Sparkling water fanatic. Lover of random crap. Goodreads member curious to see if the grass really is greener on the other side.
I'm going soft. I can't believe I'm about to give a middling rating strictly based on some sort of connective emotion for a book which my brain is screaming at me to hate.
Honestly, I can't figure it out. The writing was sloppy in places, so many generic terms and nicknames were used, and we even had a TSTL heroine. Any one of these things alone can cause me to 1 star a book, and this time it was as if the "Stacia hates it" trifecta was out in full force.
Yet, here I am, not hating the book, even if I was hating on the main character. It was as if she didn't even want to try to consider common sense at all. Do I give her bonus points for knowing that she was part of the problem? I don't know.
"You, my dear, are a stupid ho."
Twitch was a horrible person, but he never claimed to be otherwise. I can get down for reading about characters who are who they are and make no apologies for it, even if what they are is nothing above despicable. At least evil isn't always boring.
"The world needs villains too."
What else drove my rating down : It always comes back to the heroine not taking enough time to think things through in her head. Look, I get the notion of acting without thinking. Most of us at one time or another have jumped feet first into a relationship or situation without considering the consequences. But after the initial warm fuzzies wear off, common sense starts kicking in. And if it's not kicking in, someone, somewhere is going to let you know at some point along the way that you are making a huge mistake (that's what friends and family love to do - tell you that your choices are shit). Oh wait, the friends in this story were unable to see what was wrong either.
Guess it sucks to be you, Lexi.
Speaking of the friends - the chapters with Lexi and her friends were boring as hell. Skim, skim, skim.
Random complaints : I am not buying that a 6 year old not only knows how to carve a name into a tree, but was able to remember and spell out a long (full) name having only heard it once. My kid is right around this age and yeah...it's not happening.
Also, the description of Lexi on coke sounded more like she was doing acid. Just sayin...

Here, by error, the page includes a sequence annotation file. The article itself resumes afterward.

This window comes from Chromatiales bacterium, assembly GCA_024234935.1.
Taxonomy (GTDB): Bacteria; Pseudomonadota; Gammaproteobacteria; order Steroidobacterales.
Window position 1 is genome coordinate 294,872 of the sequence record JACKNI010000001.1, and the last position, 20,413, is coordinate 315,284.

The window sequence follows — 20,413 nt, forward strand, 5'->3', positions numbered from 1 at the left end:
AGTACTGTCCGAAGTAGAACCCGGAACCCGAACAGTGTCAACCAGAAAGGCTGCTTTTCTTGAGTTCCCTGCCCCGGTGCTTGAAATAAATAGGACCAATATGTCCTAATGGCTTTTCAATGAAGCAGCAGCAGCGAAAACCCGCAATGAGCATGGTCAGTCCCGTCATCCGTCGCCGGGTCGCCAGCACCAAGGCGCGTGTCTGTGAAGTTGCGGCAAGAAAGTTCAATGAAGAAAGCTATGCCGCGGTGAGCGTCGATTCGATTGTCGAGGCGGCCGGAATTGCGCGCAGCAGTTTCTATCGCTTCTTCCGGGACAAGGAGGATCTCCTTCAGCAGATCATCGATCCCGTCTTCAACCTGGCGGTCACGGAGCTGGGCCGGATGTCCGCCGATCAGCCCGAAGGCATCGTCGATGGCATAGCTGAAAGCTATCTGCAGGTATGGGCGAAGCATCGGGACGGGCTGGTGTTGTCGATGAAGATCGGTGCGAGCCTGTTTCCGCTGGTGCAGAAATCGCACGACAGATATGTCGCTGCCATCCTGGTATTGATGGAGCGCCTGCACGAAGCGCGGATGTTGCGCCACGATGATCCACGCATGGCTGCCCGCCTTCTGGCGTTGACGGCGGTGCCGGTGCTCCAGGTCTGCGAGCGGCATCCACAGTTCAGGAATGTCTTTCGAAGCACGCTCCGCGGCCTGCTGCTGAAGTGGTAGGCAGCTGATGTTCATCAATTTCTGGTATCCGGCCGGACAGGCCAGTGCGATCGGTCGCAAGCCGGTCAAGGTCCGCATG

Why I still kept reading : I wanted to know how this train wreck could possibly turn out. What happens when the stalker with an agenda ends up questioning his own agenda?
The story itself had something which kept me interested enough to keep reading. The idea was a good one. I was instantly curious about the guy in a hoodie who was watching Lexi, especially after reading the prologue and knowing right away who he was, even when she didn't have a clue.
The build to the reveal at the end had me wondering if there was any way this couple could find a way to make it work, which is a point to the good side. I like to be strung along a little like that.
I actually thought the ending was a suitable one. It appears some people didn't like how the story wrapped up, but for me, it was a good stopping point. I honestly hope that this DOES NOT turn into an instance where the fans pressure the author for a book 2. The story can't go to a good place from here without getting tedious or repetitive. It's up to us as the reader to imagine what comes next. And I already decided in my head what has happened, so I don't want to be told otherwise that this isn't the case.
Who should read this book? Fans of anti-heroes, sociopaths (wait, are there actual fans of sociopaths?), or taboo mind fuck erotica with an emphasis on unconventional romance.
Who should not read this book? All of my fellow picky reader friends. You know who you are. Normally, I'd be on board with all of you in slamming the cliches present here, but I somehow found myself drawn in to the story in spite of the normal annoyance factors.
Okay, I'm officially getting off the taboo contemporary book train for a little while. It's been a weird ride this week. I'm ready to go back to the land of something else for the time being.